By Slawa Rokicki, Mitu Patel, Patricia Suplee, and Robyn D’Oria


Perinatal mental health, which includes depression or anxiety that occurs during pregnancy or in the postpartum period, is a significant public health problem that disproportionately affects racial and ethnic minority groups. Data from the 2022 New Jersey Pregnancy Risk Assessment Monitoring Survey finds that nearly 27% of Asian women, 15% of non-Hispanic Black women, and 10% of Hispanic women report postpartum depressive symptoms, compared to 7% of non-Hispanic White women. Moreover, Black and Hispanic people are less likely to be screened for perinatal depression and are less likely to access treatment.

In an academic-community partnership between Rutgers School of Public Health and Central Jersey Family Health Consortium, we conducted a community needs assessment to better understand disparities in perinatal mental health in New Jersey. Within this project, which is funded by the New Jersey Alliance for Clinical and Translational Science, we conducted qualitative research as well as a rigorous assessment of current state and community services.

In our first study, we explored the lived experiences of women with perinatal depression or anxiety during the COVID-19 pandemic. Our analysis revealed that the increased financial stress and social isolation brought on by the pandemic magnified symptoms while disrupting access to mental health care. Yet the pandemic also created a window of opportunity to expand telehealth services, which many women in our study reported reduced their barriers, such as finding childcare and transportation, to accessing psychotherapy and other mental health care services.

In addition to traditional mental health services, peer support and other community-based programs are essential tools for the prevention and treatment of perinatal depression. In our second study, we conducted a survey to assess the availability of community-based perinatal mental health programs in New Jersey. Results indicated that 82% of programs have been offering virtual or telephone-based options after the pandemic. Nevertheless, disparities in access persist. We found that in the majority of community programs, Black, Hispanic, and Asian individuals made up less than 10% of total annual participants, and less than 10% of facilitators represented those racial/ethnic groups. Stigma and fear of disclosure of mental health challenges, lack of support from family, and lack of language-concordant options were significant barriers impacting racial and ethnic minorities’ participation in these programs.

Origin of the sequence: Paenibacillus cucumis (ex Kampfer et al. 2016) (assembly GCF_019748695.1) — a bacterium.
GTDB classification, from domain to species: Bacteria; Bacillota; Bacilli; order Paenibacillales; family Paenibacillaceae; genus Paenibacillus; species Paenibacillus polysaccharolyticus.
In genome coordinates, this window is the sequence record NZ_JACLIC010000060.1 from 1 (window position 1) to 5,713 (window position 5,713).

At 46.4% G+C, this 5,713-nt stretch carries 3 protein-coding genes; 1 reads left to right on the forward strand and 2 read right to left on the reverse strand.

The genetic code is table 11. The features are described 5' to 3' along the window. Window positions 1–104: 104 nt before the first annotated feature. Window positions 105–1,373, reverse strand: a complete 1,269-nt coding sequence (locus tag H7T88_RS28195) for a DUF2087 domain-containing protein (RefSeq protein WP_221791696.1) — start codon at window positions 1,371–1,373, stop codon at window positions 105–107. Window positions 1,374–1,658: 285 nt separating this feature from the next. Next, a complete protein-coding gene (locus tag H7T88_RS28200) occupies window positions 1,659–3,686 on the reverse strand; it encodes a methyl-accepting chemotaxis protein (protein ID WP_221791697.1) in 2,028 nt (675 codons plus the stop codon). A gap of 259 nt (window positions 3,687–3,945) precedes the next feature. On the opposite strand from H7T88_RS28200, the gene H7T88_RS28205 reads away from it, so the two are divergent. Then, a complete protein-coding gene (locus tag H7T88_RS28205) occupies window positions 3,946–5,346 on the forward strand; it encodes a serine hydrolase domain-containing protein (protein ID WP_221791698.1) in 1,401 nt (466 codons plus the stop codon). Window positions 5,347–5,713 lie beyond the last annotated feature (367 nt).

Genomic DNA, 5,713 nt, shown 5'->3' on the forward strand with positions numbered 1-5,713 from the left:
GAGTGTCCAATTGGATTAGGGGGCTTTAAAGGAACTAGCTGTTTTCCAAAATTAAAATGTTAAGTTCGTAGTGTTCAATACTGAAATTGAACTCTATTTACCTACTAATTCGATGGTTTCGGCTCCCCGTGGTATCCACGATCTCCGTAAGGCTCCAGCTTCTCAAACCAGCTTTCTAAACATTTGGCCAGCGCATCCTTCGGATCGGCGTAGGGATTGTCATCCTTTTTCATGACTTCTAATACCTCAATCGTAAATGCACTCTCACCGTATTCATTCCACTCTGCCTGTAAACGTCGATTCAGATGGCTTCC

Disparities in perinatal mental health in New Jersey reflect the systemic gaps in equity, access, and infrastructure of the larger U.S. health care system. Policies to expand telehealth access, diversify the perinatal mental health workforce, address stigma, and reduce social and economic inequality are critical to advancing perinatal mental health equity. Although much work remains, New Jersey has made some progress: in 2021, the state implemented Medicaid coverage for doula services, as well as signed legislation to create a universal home visiting program for all families within three weeks of bringing home a newborn, allowing for early detection and referral for mental health support and services as needed. However, more research is needed to test the effectiveness of these initiatives in reducing disparities in prevalence, diagnosis, and treatment of perinatal mental health conditions.



Slawa Rokicki, Rutgers School of Public Health
Mitu Patel, Rutgers School of Public Health
Patricia Suplee, Rutgers University-Camden School of Nursing
Robyn D’Oria, Central Jersey Family Health Consortium